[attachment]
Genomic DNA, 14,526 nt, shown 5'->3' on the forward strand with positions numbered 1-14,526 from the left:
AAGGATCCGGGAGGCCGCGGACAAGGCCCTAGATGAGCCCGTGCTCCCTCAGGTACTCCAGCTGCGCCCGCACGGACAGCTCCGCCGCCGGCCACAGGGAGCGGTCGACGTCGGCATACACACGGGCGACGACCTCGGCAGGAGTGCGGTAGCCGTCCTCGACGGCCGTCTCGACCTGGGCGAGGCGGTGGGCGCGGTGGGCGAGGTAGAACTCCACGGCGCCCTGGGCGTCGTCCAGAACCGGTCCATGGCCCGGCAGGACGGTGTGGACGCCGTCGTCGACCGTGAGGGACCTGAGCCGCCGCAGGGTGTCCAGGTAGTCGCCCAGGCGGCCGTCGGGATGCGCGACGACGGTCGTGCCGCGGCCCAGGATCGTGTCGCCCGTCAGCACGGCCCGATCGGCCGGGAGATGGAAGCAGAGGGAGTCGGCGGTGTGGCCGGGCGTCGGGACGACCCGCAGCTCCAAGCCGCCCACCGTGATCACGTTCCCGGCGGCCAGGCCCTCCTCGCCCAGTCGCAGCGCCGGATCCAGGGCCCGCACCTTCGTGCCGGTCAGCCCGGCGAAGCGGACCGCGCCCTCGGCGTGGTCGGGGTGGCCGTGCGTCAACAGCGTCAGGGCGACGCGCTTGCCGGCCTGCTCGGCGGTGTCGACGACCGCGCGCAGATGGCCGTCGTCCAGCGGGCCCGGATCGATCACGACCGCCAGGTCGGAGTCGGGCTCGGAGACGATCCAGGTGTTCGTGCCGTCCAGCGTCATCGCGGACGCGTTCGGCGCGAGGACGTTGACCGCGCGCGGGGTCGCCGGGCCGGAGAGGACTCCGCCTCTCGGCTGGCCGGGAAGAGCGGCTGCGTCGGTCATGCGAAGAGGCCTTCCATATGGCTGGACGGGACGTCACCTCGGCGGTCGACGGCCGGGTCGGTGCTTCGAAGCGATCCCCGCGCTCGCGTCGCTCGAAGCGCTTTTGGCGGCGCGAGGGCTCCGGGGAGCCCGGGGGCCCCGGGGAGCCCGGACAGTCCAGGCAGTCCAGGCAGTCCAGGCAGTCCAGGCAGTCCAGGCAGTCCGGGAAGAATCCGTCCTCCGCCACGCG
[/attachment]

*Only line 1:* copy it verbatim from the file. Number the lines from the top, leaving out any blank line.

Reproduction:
Genomic DNA, 14,526 nt, shown 5'->3' on the forward strand with positions numbered 1-14,526 from the left: